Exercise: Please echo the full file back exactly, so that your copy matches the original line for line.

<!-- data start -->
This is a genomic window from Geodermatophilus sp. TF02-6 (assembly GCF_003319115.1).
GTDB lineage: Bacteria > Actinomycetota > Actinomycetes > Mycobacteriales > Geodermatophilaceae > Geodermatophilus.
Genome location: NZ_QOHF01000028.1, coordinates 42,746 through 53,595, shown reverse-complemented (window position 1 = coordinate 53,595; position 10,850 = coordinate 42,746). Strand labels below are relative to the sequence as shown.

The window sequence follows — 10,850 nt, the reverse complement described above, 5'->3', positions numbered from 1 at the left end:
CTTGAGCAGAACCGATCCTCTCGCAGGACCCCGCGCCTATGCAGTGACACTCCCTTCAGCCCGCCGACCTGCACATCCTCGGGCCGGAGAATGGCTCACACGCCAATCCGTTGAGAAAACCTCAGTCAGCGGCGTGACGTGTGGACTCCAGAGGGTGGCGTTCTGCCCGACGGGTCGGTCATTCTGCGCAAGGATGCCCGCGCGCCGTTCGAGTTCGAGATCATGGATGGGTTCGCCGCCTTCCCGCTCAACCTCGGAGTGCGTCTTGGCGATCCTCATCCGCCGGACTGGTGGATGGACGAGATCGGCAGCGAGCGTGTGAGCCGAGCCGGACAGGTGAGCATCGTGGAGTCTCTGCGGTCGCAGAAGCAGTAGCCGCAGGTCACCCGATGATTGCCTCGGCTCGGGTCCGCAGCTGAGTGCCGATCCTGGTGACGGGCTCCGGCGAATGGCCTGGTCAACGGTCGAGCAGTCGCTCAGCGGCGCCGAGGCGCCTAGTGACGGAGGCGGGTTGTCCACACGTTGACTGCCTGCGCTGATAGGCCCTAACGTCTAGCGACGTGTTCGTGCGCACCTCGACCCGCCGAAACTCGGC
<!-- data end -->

This is a genomic window from Geodermatophilus sp. TF02-6 (assembly GCF_003319115.1).
GTDB lineage: Bacteria > Actinomycetota > Actinomycetes > Mycobacteriales > Geodermatophilaceae > Geodermatophilus.
Genome location: NZ_QOHF01000028.1, coordinates 42,746 through 53,595, shown reverse-complemented (window position 1 = coordinate 53,595; position 10,850 = coordinate 42,746). Strand labels below are relative to the sequence as shown.

The window sequence follows — 10,850 nt, the reverse complement described above, 5'->3', positions numbered from 1 at the left end:
CTTGAGCAGAACCGATCCTCTCGCAGGACCCCGCGCCTATGCAGTGACACTCCCTTCAGCCCGCCGACCTGCACATCCTCGGGCCGGAGAATGGCTCACACGCCAATCCGTTGAGAAAACCTCAGTCAGCGGCGTGACGTGTGGACTCCAGAGGGTGGCGTTCTGCCCGACGGGTCGGTCATTCTGCGCAAGGATGCCCGCGCGCCGTTCGAGTTCGAGATCATGGATGGGTTCGCCGCCTTCCCGCTCAACCTCGGAGTGCGTCTTGGCGATCCTCATCCGCCGGACTGGTGGATGGACGAGATCGGCAGCGAGCGTGTGAGCCGAGCCGGACAGGTGAGCATCGTGGAGTCTCTGCGGTCGCAGAAGCAGTAGCCGCAGGTCACCCGATGATTGCCTCGGCTCGGGTCCGCAGCTGAGTGCCGATCCTGGTGACGGGCTCCGGCGAATGGCCTGGTCAACGGTCGAGCAGTCGCTCAGCGGCGCCGAGGCGCCTAGTGACGGAGGCGGGTTGTCCACACGTTGACTGCCTGCGCTGATAGGCCCTAACGTCTAGCGACGTGTTCGTGCGCACCTCGACCCGCCGAAACTCGGC